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When parents are voluntarily impoverished to avoid child support

When some Arizona parents are ordered to pay child support, they attempt to shirk their financial responsibilities by becoming voluntarily unemployed or impoverished. Essentially, this means that a person may voluntarily leave his or her job or stay unemployed even when he or she has the opportunity to work. Some individuals may even work under the table so that their income is not reported.

Child support payments are usually court-ordered payments made by the noncustodial parent to help the custodial parent pay for child-related expenses, such as medical care and schooling. If the custodial parent only has a verbal agreement with the noncustodial parent, he or she should contact his or her local Office of Child Support Enforcement. This agency can assist with helping to establish a legally binding child support order while taking allegations of voluntary impoverishment very seriously.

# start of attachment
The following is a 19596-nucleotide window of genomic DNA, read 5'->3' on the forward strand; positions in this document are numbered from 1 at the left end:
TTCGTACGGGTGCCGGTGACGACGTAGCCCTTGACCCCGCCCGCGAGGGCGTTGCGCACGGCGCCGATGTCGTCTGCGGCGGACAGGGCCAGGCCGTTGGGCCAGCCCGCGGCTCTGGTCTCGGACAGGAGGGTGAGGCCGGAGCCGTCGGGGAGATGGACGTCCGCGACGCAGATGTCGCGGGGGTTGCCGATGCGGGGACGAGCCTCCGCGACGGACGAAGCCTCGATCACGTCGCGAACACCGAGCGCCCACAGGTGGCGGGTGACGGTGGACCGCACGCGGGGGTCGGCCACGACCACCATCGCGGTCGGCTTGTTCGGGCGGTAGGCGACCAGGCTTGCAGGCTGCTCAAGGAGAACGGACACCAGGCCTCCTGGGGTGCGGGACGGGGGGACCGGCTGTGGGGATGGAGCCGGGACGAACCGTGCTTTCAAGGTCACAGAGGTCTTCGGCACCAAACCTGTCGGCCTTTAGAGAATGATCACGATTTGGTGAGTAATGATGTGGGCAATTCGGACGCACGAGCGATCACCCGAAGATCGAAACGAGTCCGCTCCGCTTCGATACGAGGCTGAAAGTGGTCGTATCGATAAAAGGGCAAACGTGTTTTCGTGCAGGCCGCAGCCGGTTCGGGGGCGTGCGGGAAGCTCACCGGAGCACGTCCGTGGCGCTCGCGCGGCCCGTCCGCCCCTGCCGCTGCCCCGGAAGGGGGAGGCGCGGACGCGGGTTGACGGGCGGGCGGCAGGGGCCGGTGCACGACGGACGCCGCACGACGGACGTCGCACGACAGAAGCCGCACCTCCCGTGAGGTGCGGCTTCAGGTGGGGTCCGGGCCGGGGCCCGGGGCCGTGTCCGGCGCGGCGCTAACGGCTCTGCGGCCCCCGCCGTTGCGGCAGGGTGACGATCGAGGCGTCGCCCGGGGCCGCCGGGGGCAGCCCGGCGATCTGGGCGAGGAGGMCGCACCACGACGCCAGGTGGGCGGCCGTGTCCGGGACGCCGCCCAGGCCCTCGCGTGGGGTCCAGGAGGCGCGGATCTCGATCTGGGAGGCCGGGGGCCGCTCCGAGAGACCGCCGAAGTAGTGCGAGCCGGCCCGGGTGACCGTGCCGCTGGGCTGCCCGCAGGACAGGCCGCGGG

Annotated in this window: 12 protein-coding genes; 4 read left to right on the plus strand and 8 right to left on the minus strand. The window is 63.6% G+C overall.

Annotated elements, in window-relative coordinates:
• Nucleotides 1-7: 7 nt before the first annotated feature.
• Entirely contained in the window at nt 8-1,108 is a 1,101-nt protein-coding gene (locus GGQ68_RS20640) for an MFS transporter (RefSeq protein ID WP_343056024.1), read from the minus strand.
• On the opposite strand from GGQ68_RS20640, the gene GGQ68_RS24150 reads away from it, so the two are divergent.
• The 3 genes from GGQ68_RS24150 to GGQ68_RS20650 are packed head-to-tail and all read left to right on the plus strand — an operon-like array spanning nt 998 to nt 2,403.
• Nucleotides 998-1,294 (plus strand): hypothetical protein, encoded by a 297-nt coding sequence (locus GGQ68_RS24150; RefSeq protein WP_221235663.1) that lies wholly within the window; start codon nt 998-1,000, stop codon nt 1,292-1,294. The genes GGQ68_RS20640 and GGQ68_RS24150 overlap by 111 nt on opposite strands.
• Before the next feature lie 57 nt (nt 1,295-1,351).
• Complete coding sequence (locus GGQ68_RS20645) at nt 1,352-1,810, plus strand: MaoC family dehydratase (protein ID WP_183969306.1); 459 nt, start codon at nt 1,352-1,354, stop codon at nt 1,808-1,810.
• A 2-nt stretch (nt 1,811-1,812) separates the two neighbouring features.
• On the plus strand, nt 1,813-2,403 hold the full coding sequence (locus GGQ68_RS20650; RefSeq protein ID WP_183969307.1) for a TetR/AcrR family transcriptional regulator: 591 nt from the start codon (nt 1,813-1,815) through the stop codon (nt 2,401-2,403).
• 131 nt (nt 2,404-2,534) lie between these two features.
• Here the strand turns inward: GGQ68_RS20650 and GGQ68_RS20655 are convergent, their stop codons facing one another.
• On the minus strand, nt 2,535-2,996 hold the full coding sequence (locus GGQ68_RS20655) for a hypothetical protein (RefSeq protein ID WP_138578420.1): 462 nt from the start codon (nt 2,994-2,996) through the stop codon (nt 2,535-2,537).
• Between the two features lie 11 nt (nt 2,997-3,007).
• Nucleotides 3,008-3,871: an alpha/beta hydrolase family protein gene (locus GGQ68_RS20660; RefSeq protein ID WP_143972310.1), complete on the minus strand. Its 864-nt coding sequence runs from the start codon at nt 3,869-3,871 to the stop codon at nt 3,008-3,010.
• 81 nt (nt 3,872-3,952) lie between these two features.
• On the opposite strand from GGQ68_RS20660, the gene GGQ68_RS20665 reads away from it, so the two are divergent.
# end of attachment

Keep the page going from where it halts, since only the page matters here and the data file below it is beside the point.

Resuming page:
If the Office of Child Support Enforcement believes that the noncustodial parent is voluntarily impoverished, they will look over his or her employment history and financial records to determine his or her earning potential. If the noncustodial parent was indeed working under the table, the agency may be able to pull credit card applications for any major purchases that were just made.

Even though there are some parents who try to avoid making child support payments, there are others who want to but suddenly become unable. For example, some people may legitimately lose their jobs while others become injured and cannot work. In these cases, a family law attorney may go back to court to request a modification to the child support order while the noncustodial parent looks for a new job. If granted, the modification could temporarily lower the payment amounts so that the person does not go into debt. The lawyer may assist with the case by gathering all associated financial documents that show the parent's new income.

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